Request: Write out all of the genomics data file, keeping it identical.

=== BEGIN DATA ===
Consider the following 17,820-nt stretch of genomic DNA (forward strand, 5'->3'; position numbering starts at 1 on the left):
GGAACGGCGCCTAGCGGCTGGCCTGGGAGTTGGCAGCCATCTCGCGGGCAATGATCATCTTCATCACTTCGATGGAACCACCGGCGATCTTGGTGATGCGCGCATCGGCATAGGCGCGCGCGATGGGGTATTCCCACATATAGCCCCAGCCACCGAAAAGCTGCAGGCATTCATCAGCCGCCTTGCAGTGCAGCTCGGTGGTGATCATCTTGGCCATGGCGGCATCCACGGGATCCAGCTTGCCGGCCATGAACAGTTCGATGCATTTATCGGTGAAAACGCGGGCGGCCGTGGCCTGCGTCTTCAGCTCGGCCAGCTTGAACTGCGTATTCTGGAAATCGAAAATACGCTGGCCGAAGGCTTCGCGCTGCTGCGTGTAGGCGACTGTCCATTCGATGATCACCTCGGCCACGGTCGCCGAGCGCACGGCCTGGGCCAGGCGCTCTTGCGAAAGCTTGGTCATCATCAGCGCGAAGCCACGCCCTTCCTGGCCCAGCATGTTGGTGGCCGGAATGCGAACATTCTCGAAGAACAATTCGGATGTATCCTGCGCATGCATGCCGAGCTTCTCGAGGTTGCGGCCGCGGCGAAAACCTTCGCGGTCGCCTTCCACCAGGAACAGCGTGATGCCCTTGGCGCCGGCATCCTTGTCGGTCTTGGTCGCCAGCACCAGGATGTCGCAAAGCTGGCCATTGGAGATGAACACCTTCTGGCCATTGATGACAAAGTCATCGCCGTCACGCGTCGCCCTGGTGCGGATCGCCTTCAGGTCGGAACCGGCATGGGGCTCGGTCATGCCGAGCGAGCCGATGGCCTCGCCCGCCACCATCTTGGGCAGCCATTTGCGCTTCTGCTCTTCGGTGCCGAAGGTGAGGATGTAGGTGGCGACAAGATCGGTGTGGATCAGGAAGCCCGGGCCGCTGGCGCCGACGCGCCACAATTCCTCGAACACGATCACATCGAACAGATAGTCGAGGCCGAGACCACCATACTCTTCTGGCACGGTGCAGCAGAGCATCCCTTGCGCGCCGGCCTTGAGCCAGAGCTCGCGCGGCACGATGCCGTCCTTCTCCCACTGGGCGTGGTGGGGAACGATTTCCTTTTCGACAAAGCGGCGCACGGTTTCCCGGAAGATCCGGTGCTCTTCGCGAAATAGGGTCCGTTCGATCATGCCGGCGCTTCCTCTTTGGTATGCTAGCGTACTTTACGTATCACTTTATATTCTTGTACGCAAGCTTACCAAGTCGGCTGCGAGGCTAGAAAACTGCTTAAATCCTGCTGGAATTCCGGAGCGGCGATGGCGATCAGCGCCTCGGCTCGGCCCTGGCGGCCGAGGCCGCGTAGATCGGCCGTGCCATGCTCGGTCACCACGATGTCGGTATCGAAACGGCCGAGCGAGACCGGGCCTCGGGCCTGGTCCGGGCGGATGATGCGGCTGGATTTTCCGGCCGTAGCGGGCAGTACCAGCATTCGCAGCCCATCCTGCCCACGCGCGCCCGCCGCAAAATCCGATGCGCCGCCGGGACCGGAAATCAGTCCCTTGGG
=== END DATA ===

Consider the following 17,820-nt stretch of genomic DNA (forward strand, 5'->3'; position numbering starts at 1 on the left):
GGAACGGCGCCTAGCGGCTGGCCTGGGAGTTGGCAGCCATCTCGCGGGCAATGATCATCTTCATCACTTCGATGGAACCACCGGCGATCTTGGTGATGCGCGCATCGGCATAGGCGCGCGCGATGGGGTATTCCCACATATAGCCCCAGCCACCGAAAAGCTGCAGGCATTCATCAGCCGCCTTGCAGTGCAGCTCGGTGGTGATCATCTTGGCCATGGCGGCATCCACGGGATCCAGCTTGCCGGCCATGAACAGTTCGATGCATTTATCGGTGAAAACGCGGGCGGCCGTGGCCTGCGTCTTCAGCTCGGCCAGCTTGAACTGCGTATTCTGGAAATCGAAAATACGCTGGCCGAAGGCTTCGCGCTGCTGCGTGTAGGCGACTGTCCATTCGATGATCACCTCGGCCACGGTCGCCGAGCGCACGGCCTGGGCCAGGCGCTCTTGCGAAAGCTTGGTCATCATCAGCGCGAAGCCACGCCCTTCCTGGCCCAGCATGTTGGTGGCCGGAATGCGAACATTCTCGAAGAACAATTCGGATGTATCCTGCGCATGCATGCCGAGCTTCTCGAGGTTGCGGCCGCGGCGAAAACCTTCGCGGTCGCCTTCCACCAGGAACAGCGTGATGCCCTTGGCGCCGGCATCCTTGTCGGTCTTGGTCGCCAGCACCAGGATGTCGCAAAGCTGGCCATTGGAGATGAACACCTTCTGGCCATTGATGACAAAGTCATCGCCGTCACGCGTCGCCCTGGTGCGGATCGCCTTCAGGTCGGAACCGGCATGGGGCTCGGTCATGCCGAGCGAGCCGATGGCCTCGCCCGCCACCATCTTGGGCAGCCATTTGCGCTTCTGCTCTTCGGTGCCGAAGGTGAGGATGTAGGTGGCGACAAGATCGGTGTGGATCAGGAAGCCCGGGCCGCTGGCGCCGACGCGCCACAATTCCTCGAACACGATCACATCGAACAGATAGTCGAGGCCGAGACCACCATACTCTTCTGGCACGGTGCAGCAGAGCATCCCTTGCGCGCCGGCCTTGAGCCAGAGCTCGCGCGGCACGATGCCGTCCTTCTCCCACTGGGCGTGGTGGGGAACGATTTCCTTTTCGACAAAGCGGCGCACGGTTTCCCGGAAGATCCGGTGCTCTTCGCGAAATAGGGTCCGTTCGATCATGCCGGCGCTTCCTCTTTGGTATGCTAGCGTACTTTACGTATCACTTTATATTCTTGTACGCAAGCTTACCAAGTCGGCTGCGAGGCTAGAAAACTGCTTAAATCCTGCTGGAATTCCGGAGCGGCGATGGCGATCAGCGCCTCGGCTCGGCCCTGGCGGCCGAGGCCGCGTAGATCGGCCGTGCCATGCTCGGTCACCACGATGTCGGTATCGAAACGGCCGAGCGAGACCGGGCCTCGGGCCTGGTCCGGGCGGATGATGCGGCTGGATTTTCCGGCCGTAGCGGGCAGTACCAGCATTCGCAGCCCATCCTGCCCACGCGCGCCCGCCGCAAAATCCGATGCGCCGCCGGGACCGGAAATCAGTCCCTTGGG